Emoticon-based “Moby Dick” gets its day in the sun: In the US Library of Congress

“Emoji Dick” now an historic work of art

us library of congress
The US Library of Congress welcomed Moby Dick onto its vaunted shelves this week but it wasn't the famous Herman Melville-penned whale tale version oh no, it was the version told exclusively in emoticon - you know those little signs like J, ;). Emoji are the emoticons typically used in Japanese texting though they obviously are used world-wide to annoy or entertain everyone depending on your opinion of them.

Called "Emoji Dick," the emoticon book project was undertaken back in 2009 by data engineer Fred Benenson.  According to the Library of Congress' blog, in 2009 Benenson started a campaign to fund the "Emoji Dick" project and within a month raised enough money to put it together - $3,500.

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In his proposal on the book, Benenson explained, "I'm interested in the phenomenon of how our language, communications and culture are influenced by digital technology. Emoji are either a low point or a high point in that story, so I felt I could confront a lot of our shared anxieties about the future of human expression by forcing a great work of literature through such a strange new filter."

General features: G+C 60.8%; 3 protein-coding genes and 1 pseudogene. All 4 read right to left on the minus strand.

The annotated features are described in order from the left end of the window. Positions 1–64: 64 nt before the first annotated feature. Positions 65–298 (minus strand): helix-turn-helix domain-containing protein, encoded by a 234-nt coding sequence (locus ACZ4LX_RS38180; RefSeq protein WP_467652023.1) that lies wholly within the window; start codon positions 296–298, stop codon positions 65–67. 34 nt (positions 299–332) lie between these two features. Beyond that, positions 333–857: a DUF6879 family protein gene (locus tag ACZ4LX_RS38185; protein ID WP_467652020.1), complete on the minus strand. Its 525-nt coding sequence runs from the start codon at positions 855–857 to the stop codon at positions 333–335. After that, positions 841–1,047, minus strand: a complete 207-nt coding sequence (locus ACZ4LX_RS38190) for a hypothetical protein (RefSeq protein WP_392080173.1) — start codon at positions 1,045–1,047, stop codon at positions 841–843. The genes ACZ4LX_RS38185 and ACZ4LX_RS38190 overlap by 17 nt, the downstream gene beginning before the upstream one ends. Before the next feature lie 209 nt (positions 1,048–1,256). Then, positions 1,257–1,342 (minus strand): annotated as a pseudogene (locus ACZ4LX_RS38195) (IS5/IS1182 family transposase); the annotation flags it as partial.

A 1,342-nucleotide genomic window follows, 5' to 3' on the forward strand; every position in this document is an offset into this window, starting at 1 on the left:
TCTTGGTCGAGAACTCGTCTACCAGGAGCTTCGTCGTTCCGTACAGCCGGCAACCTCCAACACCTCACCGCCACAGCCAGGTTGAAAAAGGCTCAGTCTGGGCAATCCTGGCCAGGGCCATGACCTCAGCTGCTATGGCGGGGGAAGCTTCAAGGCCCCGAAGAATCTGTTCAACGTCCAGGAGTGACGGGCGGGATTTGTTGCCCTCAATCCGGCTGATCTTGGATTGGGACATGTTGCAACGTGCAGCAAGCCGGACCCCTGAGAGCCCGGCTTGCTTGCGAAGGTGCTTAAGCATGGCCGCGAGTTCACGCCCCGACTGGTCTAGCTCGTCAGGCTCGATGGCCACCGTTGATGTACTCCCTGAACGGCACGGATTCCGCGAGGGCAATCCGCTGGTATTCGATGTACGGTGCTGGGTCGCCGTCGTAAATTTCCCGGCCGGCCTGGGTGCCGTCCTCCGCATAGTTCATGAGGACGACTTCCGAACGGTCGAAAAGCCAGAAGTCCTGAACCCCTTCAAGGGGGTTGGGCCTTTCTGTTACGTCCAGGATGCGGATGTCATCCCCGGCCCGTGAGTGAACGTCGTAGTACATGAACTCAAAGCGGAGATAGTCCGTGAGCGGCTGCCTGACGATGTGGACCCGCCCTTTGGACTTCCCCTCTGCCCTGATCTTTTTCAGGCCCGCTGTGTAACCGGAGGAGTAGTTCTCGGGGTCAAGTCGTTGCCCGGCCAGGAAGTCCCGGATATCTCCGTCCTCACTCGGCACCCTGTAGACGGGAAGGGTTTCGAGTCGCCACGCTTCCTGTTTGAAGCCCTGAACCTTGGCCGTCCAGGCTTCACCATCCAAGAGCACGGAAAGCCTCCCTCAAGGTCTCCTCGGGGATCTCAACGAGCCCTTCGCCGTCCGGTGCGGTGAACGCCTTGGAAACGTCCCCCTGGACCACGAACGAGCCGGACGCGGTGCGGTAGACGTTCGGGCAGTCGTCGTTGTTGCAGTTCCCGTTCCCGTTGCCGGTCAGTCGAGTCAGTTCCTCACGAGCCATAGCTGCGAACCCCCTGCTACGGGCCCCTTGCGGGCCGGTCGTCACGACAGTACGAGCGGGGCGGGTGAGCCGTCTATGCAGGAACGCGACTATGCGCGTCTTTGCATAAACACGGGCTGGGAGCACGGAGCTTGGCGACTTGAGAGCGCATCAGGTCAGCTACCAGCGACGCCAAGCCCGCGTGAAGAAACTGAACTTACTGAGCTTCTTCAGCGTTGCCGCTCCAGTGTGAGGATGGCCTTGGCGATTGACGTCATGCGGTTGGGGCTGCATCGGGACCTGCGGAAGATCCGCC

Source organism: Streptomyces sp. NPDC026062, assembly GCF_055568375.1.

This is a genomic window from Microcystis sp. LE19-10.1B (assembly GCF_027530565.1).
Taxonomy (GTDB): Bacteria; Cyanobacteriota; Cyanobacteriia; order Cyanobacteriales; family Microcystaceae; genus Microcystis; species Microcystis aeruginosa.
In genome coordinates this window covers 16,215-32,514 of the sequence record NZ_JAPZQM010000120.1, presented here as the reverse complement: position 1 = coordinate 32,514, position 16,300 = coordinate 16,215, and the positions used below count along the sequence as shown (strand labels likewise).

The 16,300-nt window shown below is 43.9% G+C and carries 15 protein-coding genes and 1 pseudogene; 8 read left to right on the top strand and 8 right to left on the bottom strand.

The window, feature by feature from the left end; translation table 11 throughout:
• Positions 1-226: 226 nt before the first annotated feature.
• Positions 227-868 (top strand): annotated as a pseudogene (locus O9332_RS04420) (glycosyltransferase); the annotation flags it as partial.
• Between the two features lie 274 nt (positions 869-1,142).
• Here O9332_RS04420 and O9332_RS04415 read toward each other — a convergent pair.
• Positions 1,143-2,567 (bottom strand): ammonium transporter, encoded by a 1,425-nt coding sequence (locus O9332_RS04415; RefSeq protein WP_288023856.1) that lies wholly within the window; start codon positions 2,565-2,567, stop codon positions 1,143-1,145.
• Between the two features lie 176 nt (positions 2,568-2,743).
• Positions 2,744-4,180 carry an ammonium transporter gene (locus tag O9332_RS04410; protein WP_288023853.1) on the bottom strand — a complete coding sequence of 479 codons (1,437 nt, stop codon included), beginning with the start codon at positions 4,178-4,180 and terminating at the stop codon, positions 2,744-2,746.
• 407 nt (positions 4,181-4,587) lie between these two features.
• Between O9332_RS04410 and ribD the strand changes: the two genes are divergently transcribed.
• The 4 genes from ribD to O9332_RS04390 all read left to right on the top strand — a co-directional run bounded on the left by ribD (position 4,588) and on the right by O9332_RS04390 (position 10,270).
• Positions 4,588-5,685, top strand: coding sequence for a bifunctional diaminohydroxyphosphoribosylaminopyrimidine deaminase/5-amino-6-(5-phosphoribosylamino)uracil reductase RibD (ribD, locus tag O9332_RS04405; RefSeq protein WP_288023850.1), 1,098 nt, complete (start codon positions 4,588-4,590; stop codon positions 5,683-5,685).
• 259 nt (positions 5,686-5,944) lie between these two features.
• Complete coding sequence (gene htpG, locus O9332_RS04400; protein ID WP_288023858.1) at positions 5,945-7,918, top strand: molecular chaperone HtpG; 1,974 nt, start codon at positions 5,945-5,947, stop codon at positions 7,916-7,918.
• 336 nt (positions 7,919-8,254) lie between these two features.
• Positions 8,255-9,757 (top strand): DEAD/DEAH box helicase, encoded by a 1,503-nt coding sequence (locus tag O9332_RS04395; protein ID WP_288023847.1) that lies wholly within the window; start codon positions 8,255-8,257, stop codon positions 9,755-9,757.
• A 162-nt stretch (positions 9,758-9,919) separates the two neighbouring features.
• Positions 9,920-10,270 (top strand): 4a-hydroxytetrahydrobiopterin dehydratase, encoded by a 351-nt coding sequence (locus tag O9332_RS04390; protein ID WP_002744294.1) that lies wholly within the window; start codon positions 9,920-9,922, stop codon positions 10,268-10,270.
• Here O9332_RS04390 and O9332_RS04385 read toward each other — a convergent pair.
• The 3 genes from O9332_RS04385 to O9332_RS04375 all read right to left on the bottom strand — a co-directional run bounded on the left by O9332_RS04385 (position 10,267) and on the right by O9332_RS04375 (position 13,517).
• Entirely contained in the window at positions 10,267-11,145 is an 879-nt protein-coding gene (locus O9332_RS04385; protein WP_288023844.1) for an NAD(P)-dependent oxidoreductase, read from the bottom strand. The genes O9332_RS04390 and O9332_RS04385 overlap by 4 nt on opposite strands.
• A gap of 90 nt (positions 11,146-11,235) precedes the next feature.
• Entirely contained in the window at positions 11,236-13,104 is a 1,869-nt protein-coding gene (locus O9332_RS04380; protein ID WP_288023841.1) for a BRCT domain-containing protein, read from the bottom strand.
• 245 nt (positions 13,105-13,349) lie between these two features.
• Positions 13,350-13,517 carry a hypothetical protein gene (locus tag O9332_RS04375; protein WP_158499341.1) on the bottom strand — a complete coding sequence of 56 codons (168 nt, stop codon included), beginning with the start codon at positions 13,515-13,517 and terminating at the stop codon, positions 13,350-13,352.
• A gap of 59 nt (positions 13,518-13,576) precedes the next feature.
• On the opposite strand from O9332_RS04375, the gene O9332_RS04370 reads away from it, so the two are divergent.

The book was produced through Amazon Mechanical Turk, which is part of Amazon's Web services suite and offers users a way of completing work by employing crowdsourced helpers to complete a task for money of course.

Benenson said each of Moby Dick's 6,438 sentences was translated 3 times by thousands of different Amazon Mechanical Turk workers. Those results were then voted on by another set of workers, and the most popular version of each sentence was included in the book.

From the Library of Congress blog:  "Emoji Dick" joins many other versions of Melville's "Moby Dick" in its collections, including a 2008 graphic novel version, a 2007 pop-up book and a 1984 adaptation for young readers. The classic novel also appears as part of Melville compilation volumes, with different editors and introductions, translated versions in Chinese, Russian and German, and of course the original version from 1851 recently featured in the Library's "Books That Shaped America" exhibition.

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